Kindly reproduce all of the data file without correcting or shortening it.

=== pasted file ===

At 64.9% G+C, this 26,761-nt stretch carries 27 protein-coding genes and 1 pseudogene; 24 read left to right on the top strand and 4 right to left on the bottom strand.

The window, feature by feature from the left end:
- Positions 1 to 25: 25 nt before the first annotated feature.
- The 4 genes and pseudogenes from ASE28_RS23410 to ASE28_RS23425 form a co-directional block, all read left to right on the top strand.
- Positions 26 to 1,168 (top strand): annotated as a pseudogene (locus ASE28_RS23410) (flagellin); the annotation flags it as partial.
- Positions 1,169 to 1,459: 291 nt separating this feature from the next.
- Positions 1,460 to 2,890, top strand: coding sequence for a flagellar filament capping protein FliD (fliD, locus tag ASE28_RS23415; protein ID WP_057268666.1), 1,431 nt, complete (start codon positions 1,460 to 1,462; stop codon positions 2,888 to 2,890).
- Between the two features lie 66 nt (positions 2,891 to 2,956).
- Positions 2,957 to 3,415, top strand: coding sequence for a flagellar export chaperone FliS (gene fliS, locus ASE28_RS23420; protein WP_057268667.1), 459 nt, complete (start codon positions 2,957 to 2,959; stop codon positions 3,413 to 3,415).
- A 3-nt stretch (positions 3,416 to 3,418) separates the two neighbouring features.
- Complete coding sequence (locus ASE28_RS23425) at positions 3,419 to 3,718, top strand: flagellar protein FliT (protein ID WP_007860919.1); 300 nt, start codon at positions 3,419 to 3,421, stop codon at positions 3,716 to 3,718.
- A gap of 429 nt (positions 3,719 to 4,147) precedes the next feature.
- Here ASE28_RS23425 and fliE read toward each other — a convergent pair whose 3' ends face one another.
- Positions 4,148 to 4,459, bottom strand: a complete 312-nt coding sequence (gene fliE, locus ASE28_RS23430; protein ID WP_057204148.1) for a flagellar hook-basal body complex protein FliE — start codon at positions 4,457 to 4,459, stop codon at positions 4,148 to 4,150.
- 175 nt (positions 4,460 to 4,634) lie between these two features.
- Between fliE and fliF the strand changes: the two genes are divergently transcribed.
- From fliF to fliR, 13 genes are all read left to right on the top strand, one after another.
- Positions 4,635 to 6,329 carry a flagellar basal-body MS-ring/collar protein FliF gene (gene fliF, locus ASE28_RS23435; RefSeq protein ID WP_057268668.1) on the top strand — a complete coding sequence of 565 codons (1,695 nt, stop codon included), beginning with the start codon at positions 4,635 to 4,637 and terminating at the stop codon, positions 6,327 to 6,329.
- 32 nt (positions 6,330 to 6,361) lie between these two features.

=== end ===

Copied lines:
At 64.9% G+C, this 26,761-nt stretch carries 27 protein-coding genes and 1 pseudogene; 24 read left to right on the top strand and 4 right to left on the bottom strand.

The window, feature by feature from the left end:
- Positions 1 to 25: 25 nt before the first annotated feature.
- The 4 genes and pseudogenes from ASE28_RS23410 to ASE28_RS23425 form a co-directional block, all read left to right on the top strand.
- Positions 26 to 1,168 (top strand): annotated as a pseudogene (locus ASE28_RS23410) (flagellin); the annotation flags it as partial.
- Positions 1,169 to 1,459: 291 nt separating this feature from the next.
- Positions 1,460 to 2,890, top strand: coding sequence for a flagellar filament capping protein FliD (fliD, locus tag ASE28_RS23415; protein ID WP_057268666.1), 1,431 nt, complete (start codon positions 1,460 to 1,462; stop codon positions 2,888 to 2,890).
- Between the two features lie 66 nt (positions 2,891 to 2,956).
- Positions 2,957 to 3,415, top strand: coding sequence for a flagellar export chaperone FliS (gene fliS, locus ASE28_RS23420; protein WP_057268667.1), 459 nt, complete (start codon positions 2,957 to 2,959; stop codon positions 3,413 to 3,415).
- A 3-nt stretch (positions 3,416 to 3,418) separates the two neighbouring features.
- Complete coding sequence (locus ASE28_RS23425) at positions 3,419 to 3,718, top strand: flagellar protein FliT (protein ID WP_007860919.1); 300 nt, start codon at positions 3,419 to 3,421, stop codon at positions 3,716 to 3,718.
- A gap of 429 nt (positions 3,719 to 4,147) precedes the next feature.
- Here ASE28_RS23425 and fliE read toward each other — a convergent pair whose 3' ends face one another.
- Positions 4,148 to 4,459, bottom strand: a complete 312-nt coding sequence (gene fliE, locus ASE28_RS23430; protein ID WP_057204148.1) for a flagellar hook-basal body complex protein FliE — start codon at positions 4,457 to 4,459, stop codon at positions 4,148 to 4,150.
- 175 nt (positions 4,460 to 4,634) lie between these two features.
- Between fliE and fliF the strand changes: the two genes are divergently transcribed.
- From fliF to fliR, 13 genes are all read left to right on the top strand, one after another.
- Positions 4,635 to 6,329 carry a flagellar basal-body MS-ring/collar protein FliF gene (gene fliF, locus ASE28_RS23435; RefSeq protein ID WP_057268668.1) on the top strand — a complete coding sequence of 565 codons (1,695 nt, stop codon included), beginning with the start codon at positions 4,635 to 4,637 and terminating at the stop codon, positions 6,327 to 6,329.
- 32 nt (positions 6,330 to 6,361) lie between these two features.